Field Guide

Butterflies and Moths

Showing 1 - 10 of 41 results
Media
image of a Black-Waved Flannel Moth resting on a leaf
Species Types
Scientific Name
Eleven species in North America north of Mexico
Description
The flannel moths are a small family, and only three species are usually found in Missouri. Adults are stout and very hairy and fluffy looking. Caterpillars have thick hair containing stinging spines.
Media
Photo of a Xanthotype geometer moth
Species Types
Scientific Name
Xanthotype spp.
Description
“Zantho-tippies” are named for their yellow color (“xantho” means yellow). “Geometer” means earth-measurer, for their “inchworm” caterpillars.
Media
image of a Yellow-Fringed Dolichomia Moth
Species Types
Scientific Name
More than 680 species in North America north of Mexico
Description
The pyralids are a large and diverse family of mostly small or medium-sized moths. They often look like they have snouts.
Media
image of a Rosy Maple Moth
Species Types
Scientific Name
Dryocampa rubicunda
Description
The rosy maple moth has a variable coloration. In most cases, it is white or cream-colored, with some amount of pink at the outer and inner portions of the wings.
Media
Tortricid moth resting on a leaf
Species Types
Scientific Name
About 1,400 species in North America north of Mexico
Description
At rest, tortricid moths often have a distinctive shape, resembling an arrowhead or a bell, with the forewing tips either squared-off or flared outward.
Media
image of Plume Moth on blade of grass
Species Types
Scientific Name
Nearly 150 species in North America north of Mexico
Description
Slim, delicate plume moths are instantly recognizable by their T-shaped silhouette, long legs, and muted shades of tan and brown. It can be hard to separate the various species.
Media
Coral hairstreak butterfly on butterfly weed flowers
Species Types
Scientific Name
Satyrium titus (syn. Harkenclenus titus)
Description
The coral hairstreak is the only Missouri hairstreak lacking hindwing “tails” and without a blue spot on the outer hindwing edge.
Media
Photo of a Morning-Glory Prominent moth
Species Types
Scientific Name
Schizura ipomoeae
Description
The morning-glory prominent is common but easily overlooked in Missouri’s woods. The caterpillars mimic curled, dead edges on the leaves they feed on, and the adults blend in with tree bark.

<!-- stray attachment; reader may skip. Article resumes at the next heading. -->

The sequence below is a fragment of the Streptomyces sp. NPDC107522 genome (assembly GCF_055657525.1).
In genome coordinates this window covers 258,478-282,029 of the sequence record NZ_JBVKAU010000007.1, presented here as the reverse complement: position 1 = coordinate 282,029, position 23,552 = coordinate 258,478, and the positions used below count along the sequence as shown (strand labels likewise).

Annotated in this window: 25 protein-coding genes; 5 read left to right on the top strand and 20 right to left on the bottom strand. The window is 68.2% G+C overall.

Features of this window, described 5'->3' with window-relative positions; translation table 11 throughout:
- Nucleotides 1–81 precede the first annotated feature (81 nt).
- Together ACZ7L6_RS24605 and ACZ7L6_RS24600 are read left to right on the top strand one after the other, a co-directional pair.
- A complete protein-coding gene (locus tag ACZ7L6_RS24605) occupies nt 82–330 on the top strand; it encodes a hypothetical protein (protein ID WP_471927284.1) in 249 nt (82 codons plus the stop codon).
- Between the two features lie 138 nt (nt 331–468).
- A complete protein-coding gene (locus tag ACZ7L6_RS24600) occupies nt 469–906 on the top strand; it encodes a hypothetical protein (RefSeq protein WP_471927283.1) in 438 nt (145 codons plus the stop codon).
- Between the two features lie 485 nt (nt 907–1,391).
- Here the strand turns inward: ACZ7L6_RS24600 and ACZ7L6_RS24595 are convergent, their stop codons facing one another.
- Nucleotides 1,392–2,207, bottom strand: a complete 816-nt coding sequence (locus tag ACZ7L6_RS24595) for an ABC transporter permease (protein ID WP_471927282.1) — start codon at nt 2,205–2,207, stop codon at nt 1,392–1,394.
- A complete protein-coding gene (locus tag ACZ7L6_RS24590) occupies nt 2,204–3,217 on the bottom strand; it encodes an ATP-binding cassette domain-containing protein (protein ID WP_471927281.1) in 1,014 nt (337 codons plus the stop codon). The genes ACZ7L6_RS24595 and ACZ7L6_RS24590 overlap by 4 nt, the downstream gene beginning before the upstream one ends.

Media
image of an Eastern Tent Caterpillar Moth
Species Types
Scientific Name
Malacosoma americana
Description
The silken tents of eastern tent caterpillars are conspicuous each spring in the forks of apple, cherry, and plum trees. The adult moths are brown with two pale stripes on the forewings.
Media
Photo of a monkey slug caterpillar on an oak leaf
Species Types
Scientific Name
More than 20 species in Missouri
Description
Adult slug caterpillar moths are heavy-bodied and furry. The weird-looking caterpillars have suckers instead of prolegs, so they glide around like slugs. Don’t touch — many have stinging spines or hairs.
See Also
Media
image of Caddisfly on leaf
Species Types
Scientific Name
About 1,500 species in North America north of Mexico
Description
Adult caddisflies are mothlike. Their larvae are aquatic and build portable, protective cases out of local materials, including grains of sand, bits of leaves and twigs, and other debris.
Media
Photo of eastern dobsonfly
Species Types
Scientific Name
Corydalus cornutus
Description
Adult eastern dobsonflies are huge and mothlike, with large wings and a weak, fluttery flight. The fiercely predaceous aquatic larvae, called hellgrammites, are well-known to anglers, who often use them as bait.

About Butterflies and Moths in Missouri

Butterflies, skippers, and moths belong to an insect order called the Lepidoptera — the "scale-winged" insects. These living jewels have tiny, overlapping scales that cover their wings like shingles. The scales, whether muted or colorful, seem dusty if they rub off on your fingers. Many butterflies and moths are associated with particular types of food plants, which their caterpillars must eat in order to survive.